Wednesday, August 29, 2012
I've seen folks hand out weekly newspapers on street corners in New York and Toronto, earning money for themselves by selling similar (and flimsier) publications. This is the first time I've seen a magazine-quality publication tackle similar issues. I read its 32 pages literally from cover to cover.
I ran across it in the 7th Street Public Market while waiting for a drink at Not Just Coffee. The distribution box asked for a $3 donation, which would go to the woman responsible for it. (She bought copies for $1 and sells them for $3, or whatever you care to give above that.)
The cover shot, a picture of a woman climbing avidly down into a dumpster, caught my eye. In that article, "Dumpster Diving for Awareness (and dinner)," writer Kaitlyn Tokay explained why she has spent the last year -- by choice -- gathering and eating the majority of her food from among the things stores throw away. I was hooked.
The topic made me wonder if the stories would be downbeat, sanctimonious or asking for donations. They weren't. I learned about artist David Alan Goldberg and musician Denison Witmer, Buskapalooza organizer April Denee, a soccer World Cup for homeless players and urban pioneers who started the Free Store in Charlotte with the motto "Give what you want, take what you need."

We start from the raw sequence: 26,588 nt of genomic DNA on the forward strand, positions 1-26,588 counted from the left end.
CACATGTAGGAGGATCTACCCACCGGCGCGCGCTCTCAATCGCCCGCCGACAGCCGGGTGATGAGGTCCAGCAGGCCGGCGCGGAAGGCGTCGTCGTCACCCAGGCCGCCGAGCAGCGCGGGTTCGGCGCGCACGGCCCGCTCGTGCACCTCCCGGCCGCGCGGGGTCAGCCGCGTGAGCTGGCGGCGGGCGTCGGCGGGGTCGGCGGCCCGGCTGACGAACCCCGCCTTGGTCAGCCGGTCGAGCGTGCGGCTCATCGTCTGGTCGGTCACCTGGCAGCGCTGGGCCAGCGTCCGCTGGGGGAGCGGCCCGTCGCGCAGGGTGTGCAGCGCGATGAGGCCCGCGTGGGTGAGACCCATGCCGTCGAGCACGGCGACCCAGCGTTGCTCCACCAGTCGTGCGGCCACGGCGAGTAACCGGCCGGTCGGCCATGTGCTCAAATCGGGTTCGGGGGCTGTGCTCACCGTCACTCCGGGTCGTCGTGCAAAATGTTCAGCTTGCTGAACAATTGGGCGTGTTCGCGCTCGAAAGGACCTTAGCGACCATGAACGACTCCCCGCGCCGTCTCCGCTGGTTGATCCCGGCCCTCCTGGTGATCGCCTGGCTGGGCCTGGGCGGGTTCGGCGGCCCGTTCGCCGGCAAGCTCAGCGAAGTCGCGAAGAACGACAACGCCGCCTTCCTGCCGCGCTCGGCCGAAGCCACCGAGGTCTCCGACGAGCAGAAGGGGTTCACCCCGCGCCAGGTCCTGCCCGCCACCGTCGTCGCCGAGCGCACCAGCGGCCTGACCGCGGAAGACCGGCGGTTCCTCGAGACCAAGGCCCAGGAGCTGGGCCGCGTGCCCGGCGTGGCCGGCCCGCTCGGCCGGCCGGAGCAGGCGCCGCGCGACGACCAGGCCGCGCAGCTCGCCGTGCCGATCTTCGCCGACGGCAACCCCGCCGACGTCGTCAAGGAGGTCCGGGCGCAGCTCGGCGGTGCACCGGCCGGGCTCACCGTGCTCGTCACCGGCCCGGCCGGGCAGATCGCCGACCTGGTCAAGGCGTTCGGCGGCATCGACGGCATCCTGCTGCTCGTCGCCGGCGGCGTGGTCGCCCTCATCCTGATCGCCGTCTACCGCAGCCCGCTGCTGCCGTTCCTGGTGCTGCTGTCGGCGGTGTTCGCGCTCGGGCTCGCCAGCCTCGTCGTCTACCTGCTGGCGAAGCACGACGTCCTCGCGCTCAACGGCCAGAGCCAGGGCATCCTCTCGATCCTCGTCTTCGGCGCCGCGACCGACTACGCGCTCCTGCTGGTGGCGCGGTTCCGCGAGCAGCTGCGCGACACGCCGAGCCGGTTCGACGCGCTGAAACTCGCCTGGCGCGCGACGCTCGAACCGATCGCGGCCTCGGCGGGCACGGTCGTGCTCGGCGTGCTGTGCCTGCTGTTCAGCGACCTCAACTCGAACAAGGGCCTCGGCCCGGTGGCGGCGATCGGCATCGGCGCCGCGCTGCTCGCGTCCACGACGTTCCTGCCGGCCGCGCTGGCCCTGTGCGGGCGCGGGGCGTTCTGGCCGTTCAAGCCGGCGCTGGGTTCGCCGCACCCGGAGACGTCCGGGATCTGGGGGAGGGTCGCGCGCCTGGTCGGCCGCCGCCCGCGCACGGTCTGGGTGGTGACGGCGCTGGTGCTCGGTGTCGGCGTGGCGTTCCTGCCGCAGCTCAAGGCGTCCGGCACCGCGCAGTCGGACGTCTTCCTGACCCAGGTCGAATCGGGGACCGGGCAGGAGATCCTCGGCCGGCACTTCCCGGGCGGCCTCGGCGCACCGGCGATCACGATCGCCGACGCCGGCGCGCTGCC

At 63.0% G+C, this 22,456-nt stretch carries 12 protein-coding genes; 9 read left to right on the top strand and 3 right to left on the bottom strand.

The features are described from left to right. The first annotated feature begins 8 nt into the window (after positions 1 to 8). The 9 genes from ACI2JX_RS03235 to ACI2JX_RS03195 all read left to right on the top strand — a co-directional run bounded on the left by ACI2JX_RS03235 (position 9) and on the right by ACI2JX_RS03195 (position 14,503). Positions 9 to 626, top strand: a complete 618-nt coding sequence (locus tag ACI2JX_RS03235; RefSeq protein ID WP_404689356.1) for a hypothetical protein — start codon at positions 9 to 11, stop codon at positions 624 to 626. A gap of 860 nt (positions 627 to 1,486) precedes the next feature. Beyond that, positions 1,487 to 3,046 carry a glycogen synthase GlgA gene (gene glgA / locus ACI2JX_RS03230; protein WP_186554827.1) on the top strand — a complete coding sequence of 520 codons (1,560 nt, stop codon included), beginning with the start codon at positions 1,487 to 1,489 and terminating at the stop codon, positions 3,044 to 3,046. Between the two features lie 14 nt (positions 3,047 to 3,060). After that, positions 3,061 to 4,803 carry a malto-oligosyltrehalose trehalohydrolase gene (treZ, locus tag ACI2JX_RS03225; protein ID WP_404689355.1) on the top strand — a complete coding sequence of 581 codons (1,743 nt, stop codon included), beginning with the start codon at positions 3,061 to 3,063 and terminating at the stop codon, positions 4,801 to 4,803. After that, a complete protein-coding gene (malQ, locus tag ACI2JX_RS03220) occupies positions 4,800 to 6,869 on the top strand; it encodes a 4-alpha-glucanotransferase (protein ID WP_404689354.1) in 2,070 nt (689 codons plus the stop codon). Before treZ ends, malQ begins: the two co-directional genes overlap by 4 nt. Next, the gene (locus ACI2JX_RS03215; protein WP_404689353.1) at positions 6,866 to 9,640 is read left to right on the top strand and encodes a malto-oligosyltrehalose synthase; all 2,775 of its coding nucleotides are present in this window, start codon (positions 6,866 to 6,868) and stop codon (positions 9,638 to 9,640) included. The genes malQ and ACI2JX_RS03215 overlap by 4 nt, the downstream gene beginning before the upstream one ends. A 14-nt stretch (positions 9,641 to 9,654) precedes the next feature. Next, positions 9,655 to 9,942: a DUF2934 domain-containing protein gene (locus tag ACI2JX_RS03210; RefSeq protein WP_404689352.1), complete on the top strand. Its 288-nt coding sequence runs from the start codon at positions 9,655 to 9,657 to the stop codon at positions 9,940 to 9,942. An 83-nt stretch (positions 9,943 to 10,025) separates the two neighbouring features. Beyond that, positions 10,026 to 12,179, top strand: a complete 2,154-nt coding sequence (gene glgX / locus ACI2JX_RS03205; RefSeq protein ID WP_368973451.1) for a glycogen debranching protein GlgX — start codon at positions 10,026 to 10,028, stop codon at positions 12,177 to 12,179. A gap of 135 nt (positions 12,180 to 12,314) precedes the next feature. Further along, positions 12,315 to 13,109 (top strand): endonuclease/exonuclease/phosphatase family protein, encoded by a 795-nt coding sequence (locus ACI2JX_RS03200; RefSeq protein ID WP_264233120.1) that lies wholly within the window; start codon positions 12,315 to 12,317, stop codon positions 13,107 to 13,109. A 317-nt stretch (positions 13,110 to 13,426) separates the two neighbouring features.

All the articles were connected to life on the street or among the poor in some matter-of-fact way, but they were diverse and never maudlin. (Go to speakupmag.org/issue1 to see what I'm talking about.) They reminded me that, even in a crowded and diverse media market like this one, there's always room for a smart niche publication.
And I am going to find out what's up with that Free Store when the smoke from the DNC clears....
Posted by Lawrence Toppman at 1:27 PM